Dufftown 8-year-old Bicentenary Drammie


Faced with the prospect of celebrating the bicentenary of the town of Dufftown itself. The organisers had a range of potential whiskies from several distilleries that call the settlement home. It’s a whisky paradise for any traveller with an assortment of themed shops, a museum, friendly locals and just enough drinking establishments to keep you occupied.

Then there are the distilleries themselves, with this being the power base of the William Grant & Sons operation. Dufftown is home to their trio of Balvenie, Glenfiddich and Kininivie. Diageo can also call upon Dufftown distillery itself along with the much-remodelled Mortlach. The fallen also exist with Parkmore and Convalmore standing idle with Pittyvaich thankfully reduced to dust, but the memory of its whisky remaining unforgettable for all the wrong reasons.

For this celebration, the urge I’m sure was to go with something different and rarely seen. Thus, a cask from the aptly named Dufftown distillery was selected for bottling. This Diageo workhorse is a real dogged producer, working night and day to provide content for its owner’s blends and the Singleton range. It was originally established in 1896, when the town was still prospering and took its water from Jack’s well and barley from Pittyvaich farm. Dufftown was acquired by Arthur Bell & Sons in 1933 to provide content for its blends and when the 1970’s arrived its capacity was not extended once, but twice.

Today’s capacity is around 6 million litres annually and its fair to say there isn’t much love for Dufftown as a producer. It’s an approachable malt – arguably why it was selected for the Singleton – but it’s rarely sought any exposure or fan base given its current predicament. There are no tours of the distillery but it is only a short walk from the centre of Dufftown and you can journey down and around the site before heading back along the riverbank towards Mortlach.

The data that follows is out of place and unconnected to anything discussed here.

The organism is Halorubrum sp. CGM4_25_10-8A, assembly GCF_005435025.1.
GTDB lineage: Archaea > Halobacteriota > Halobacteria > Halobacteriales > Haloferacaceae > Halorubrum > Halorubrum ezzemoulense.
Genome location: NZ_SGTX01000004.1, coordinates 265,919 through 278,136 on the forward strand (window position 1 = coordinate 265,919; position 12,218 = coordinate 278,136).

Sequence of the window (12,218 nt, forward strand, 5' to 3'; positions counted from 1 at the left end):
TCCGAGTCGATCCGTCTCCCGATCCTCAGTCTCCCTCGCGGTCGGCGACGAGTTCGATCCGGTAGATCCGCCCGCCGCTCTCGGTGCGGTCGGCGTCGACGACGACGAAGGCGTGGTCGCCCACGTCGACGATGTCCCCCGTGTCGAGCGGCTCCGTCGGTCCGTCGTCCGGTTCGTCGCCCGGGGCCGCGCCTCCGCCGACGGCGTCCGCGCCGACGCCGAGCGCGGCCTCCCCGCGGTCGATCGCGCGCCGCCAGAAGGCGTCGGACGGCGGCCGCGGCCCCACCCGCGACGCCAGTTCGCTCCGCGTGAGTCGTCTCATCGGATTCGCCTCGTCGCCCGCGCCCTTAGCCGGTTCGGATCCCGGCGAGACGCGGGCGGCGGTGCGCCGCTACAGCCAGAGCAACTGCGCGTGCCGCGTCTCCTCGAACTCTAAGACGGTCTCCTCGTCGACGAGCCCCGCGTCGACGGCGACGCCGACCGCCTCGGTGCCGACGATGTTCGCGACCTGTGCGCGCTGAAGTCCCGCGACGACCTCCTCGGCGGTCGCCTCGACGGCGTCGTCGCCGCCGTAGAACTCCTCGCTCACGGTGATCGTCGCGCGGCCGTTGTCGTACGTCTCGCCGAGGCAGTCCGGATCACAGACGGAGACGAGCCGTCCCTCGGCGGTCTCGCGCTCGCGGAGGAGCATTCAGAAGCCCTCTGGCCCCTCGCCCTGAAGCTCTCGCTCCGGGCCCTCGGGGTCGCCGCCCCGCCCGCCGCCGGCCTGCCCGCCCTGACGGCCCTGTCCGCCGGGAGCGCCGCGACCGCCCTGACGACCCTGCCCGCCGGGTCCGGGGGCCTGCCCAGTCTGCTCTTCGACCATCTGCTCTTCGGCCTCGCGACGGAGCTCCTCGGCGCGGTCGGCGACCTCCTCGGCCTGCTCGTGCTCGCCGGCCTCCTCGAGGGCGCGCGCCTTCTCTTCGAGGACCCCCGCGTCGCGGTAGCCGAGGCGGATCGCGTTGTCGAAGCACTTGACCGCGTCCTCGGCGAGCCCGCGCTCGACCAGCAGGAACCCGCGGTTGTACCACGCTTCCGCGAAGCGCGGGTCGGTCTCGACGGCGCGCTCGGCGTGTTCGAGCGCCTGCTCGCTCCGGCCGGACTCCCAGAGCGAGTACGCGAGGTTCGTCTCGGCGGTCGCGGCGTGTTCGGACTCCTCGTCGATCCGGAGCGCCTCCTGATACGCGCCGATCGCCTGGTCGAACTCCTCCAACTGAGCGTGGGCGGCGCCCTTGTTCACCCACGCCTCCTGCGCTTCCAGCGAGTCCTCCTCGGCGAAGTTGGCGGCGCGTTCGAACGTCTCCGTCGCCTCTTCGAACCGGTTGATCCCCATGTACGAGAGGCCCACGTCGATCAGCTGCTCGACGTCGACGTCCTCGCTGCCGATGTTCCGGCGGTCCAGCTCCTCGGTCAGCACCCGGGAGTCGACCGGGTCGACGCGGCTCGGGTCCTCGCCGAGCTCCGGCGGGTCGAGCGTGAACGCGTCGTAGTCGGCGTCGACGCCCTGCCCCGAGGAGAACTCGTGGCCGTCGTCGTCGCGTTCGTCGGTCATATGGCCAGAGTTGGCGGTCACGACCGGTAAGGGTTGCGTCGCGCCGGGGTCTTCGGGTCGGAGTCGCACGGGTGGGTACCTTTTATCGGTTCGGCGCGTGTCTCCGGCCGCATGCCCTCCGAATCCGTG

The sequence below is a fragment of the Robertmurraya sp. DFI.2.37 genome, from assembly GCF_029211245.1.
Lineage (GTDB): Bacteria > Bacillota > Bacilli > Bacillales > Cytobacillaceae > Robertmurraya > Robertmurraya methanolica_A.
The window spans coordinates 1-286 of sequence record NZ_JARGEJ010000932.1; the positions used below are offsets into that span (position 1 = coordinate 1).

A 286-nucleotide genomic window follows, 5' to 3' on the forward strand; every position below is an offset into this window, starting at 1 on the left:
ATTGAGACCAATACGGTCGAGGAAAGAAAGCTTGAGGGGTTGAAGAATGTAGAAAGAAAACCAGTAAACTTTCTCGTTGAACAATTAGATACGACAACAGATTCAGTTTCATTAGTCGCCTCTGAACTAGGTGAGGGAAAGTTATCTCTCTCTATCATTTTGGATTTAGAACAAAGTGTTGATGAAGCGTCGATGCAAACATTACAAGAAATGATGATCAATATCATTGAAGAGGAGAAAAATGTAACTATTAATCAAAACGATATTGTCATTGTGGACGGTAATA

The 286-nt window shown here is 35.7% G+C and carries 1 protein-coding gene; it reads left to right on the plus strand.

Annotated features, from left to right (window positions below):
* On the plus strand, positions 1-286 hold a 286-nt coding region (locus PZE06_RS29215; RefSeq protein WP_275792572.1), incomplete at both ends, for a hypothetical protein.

Within the stillroom there is little space for human movement and a steam punk industrial presentation with its 6 stills crammed into a small space leaving little elbow room for would be explorers. In some ways, I actually preferred this realistic old dog of a distillery, as opposed to the shiny and slick visuals at say Glenfiddich, Glenmorangie or Macallan. Dufftown distillery works flat out so others can enjoy the adulation and publicity of their single malts. It’s a dirty, hot and grimy business producing whisky and Dufftown bathes in these characteristics. The experience gave credence to the Tormore4 phrase dirty dirty Dufftown and a shaking of heads from some of our membership. It’s easy to be swayed by the slick presentation and lavish marketing of other distilleries, but give me the underdog and survivor that somehow keeps on going.


They say every dog, or distillery has its day and I’m a firm believer in this. A single cask Dufftown is a rare thing indeed, which is probably why given the opportunity this ex-hogshead was selected for the 200th celebration. The mere of mention of Dufftown may have others running for the hills around the town, but I’m intrigued enough to purchase a bottle when I visited the Dufftown whisky shop recently.    

Colour: barley husk
Nose: very malty and punchy even at the reduced 46% initially. Barley sugar and a light honey mingled with a butter biscuit crumble base. There is a dampness to it, albeit the Tormore4 guys would say a dirtiness, that reminds me of walking through reeds on a riverbank. The cherries and vanilla are there, but not forceful or to the front and there's character in here after 8 years in a cask with lots of black spices. Water revealed some orange segments but I felt it was better without generally.   
Taste: much lighter than the nose suggested, yes there's honey and the interplay between apples and pears but its incredibly spicy. More of a creamy vanilla nature - almost Key Lime Pie - moving us into some cask char, white grapes and almost an icing sugar finish. Water brings out more sugars and a touch of bitterness.

Overall: a very solid whisky and a fitting celebration. This is a very pleasant, easy drinking example of what Dufftown distillery is capable of. It's not massive, dominant or richly detailed, but rather is a whisky that just satisfies. With £10 of the £45 asking price also goes towards supporting the good work locally of the Dufftown and District Community Association, everyone is a winner.

You can purchase this whisky directly from the Whisky Shop Dufftown if you're interested. I may acquire another soon as its a bottle you can sit down with friends and plough into quite easily, or open up a tasting with.

Whisky Rover

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